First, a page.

Wes: I think what's really important there is that a lot of times your purpose is bigger than your goal. And I think that for you, you set goals, the goals were medals, but your purpose was so much bigger than your goals. And so gold medals, that was your goal, but your purpose was creating change, and your purpose, I think – and even with what we're doing in Saysh – the purpose is so much bigger than the goal. But you're not going to know that until you move forward on your journey.
Terry: I think when we often think about values. We'll often talk about it with clients or even when we're doing it within our own company, we've often reﬂected on it. And values, you know you're living your values when you make decisions that cost you something. It's really easy to claim you're living your values when it's aligned and everything's going in the right direction. But it's like what do you do when no one's looking? Or what do you do when it's going to cost you
Mark: But your purpose versus
objectives resonates too. I think for us, we aspire to be the
advisory ﬁrm that has the most integrity in the work we do, whether
it's analytical integrity or whether it's integrity in the advice
that we're giving.
But to your point of it does come at an expense, it's never free. As your team, as your business, grows, how are you going to make sure that integrity remains at the core of what Saysh is all about?
Allyson: I know that we're both just uncompromising about how we are building this company. At the core is our mission and it's seeing women and it's valuing them. So, as we build the team, that is something that we have to connect with from the very beginning. We have to share that purpose. That's the only way we're going to be able to move forward. And so, as we move forward, that's something that won't change and so I think that will always be who we are.
Mark: Running with purpose has gotten faster and more intense. When you think about work-life quality and ﬁnding that balance, how have you done that?
Allyson: I feel like there is no
balance. There's no way to balance it. If there is, I haven't ﬁgured
it out, but I really like to try to integrate my family life with my
work and to make both exist together, which is challenging. It's
Some days it looks like feeling like I'm absolutely killing it at work and coming home and it seems like things are falling apart. And other days it's the reverse.
Terry: It's like the ultimate athlete. Part of what's driving it is the drive. Can I let myself slow down? Can I let myself create my own boundaries? And then it's our job within the ﬁrm to help the ﬁrm create the boundaries where that can thrive. But I do think it is a balance, it's both it's the external and it's the self-motivation.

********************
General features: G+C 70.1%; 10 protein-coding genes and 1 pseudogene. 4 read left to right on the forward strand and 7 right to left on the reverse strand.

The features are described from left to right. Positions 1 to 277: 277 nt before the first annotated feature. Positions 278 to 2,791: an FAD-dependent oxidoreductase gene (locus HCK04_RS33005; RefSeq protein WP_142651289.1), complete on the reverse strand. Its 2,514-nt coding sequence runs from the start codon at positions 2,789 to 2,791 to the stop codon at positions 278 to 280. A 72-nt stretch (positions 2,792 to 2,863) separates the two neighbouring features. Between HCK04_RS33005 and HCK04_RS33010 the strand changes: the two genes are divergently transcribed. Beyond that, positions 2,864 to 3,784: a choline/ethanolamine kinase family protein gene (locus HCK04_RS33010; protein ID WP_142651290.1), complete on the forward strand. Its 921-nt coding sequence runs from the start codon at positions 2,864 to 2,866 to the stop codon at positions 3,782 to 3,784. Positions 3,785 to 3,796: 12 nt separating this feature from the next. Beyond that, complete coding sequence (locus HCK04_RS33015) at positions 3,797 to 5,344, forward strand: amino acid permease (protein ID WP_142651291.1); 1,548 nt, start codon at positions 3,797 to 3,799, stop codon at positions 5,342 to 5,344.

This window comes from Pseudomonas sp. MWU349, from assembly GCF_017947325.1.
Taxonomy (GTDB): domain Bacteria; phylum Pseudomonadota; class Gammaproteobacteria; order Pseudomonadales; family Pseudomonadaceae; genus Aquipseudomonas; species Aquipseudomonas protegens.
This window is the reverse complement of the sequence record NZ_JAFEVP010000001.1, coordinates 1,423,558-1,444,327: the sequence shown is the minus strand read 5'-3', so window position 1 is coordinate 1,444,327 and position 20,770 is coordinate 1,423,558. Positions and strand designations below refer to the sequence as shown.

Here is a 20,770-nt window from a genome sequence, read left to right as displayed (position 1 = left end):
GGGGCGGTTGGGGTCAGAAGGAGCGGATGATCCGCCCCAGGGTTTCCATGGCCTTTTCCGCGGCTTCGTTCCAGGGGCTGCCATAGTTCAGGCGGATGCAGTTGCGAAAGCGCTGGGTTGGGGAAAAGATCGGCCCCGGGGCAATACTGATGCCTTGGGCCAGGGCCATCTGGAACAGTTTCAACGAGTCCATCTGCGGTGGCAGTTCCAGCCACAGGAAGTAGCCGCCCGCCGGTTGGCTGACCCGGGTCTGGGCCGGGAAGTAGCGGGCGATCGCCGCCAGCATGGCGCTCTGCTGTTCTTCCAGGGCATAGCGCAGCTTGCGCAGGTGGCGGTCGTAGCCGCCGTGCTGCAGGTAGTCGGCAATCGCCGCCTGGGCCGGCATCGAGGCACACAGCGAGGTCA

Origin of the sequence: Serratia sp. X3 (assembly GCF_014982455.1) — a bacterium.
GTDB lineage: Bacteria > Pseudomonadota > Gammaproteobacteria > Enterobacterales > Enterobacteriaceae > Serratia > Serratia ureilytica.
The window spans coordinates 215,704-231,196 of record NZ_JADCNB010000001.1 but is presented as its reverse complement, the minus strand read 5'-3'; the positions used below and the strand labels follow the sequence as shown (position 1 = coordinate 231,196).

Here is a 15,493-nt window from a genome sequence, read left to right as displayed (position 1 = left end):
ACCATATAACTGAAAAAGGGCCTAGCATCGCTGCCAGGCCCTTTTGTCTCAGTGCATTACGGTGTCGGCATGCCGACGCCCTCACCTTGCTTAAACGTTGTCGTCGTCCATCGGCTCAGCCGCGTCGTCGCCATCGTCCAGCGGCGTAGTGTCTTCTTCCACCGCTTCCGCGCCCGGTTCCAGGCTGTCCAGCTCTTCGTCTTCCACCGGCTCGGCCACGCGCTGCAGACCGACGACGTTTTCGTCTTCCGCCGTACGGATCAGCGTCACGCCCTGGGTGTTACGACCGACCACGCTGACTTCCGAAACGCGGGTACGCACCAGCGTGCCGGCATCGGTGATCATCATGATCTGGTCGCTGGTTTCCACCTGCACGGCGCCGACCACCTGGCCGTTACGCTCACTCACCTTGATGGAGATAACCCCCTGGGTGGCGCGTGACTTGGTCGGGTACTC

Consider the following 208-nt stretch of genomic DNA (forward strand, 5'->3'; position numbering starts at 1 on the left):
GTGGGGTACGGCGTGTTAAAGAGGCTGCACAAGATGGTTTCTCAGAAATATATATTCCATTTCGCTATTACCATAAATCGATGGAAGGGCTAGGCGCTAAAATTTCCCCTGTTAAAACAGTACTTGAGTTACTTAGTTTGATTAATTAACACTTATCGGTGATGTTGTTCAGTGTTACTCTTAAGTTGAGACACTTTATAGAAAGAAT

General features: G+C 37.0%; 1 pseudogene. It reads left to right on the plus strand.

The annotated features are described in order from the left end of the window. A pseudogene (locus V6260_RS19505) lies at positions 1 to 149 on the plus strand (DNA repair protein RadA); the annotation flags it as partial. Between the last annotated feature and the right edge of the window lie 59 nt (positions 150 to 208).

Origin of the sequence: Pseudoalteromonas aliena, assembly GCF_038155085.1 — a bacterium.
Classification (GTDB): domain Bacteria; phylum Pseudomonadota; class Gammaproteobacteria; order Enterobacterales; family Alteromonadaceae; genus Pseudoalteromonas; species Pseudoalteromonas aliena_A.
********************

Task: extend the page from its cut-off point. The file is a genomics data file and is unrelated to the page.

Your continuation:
Wes: That self-talk. There's the self-talk. You have to have grace towards yourself or else. We talk a lot about putting your own oxygen mask on ﬁrst, this idea that you're trying to encourage other people to have balance. I ﬁnd myself all the time talking to our team saying, "Really, take the time oﬀ. You really have to. I want you to take it oﬀ. You're trying to ﬁnd a new daycare facility for your kid, take Friday. It's no problem."
Mark: So, Allyson, you speak about integrating personal and professional. We also talked a little bit about bringing our true selves and how we show up every day, and that authentic self. How do you do this?
Allyson: I think it's really coming as
you are, being unapologetically yourself. And I think I've been able
to do that deﬁnitely more as I've had more experience in really
understanding who I am more.
I just think back to all of the diﬀerent moments – and there have been a lot of moments that I've been able to celebrate and be really proud of – and those have felt really great. But there have been a lot of other challenging moments where I think far outweigh the celebratory moments, or the moments that where you miss the mark and you haven't been able to reach that ultimate goal. But still moving forward, still being your authentic self, still holding on to your values, your integrity, your character, and being committed to showing up that way every day.
Find out how Allyson has conquered fears and overcome adversity in athletics and beyond.
Follow the journey of Saysh from bold idea to purpose-driven business.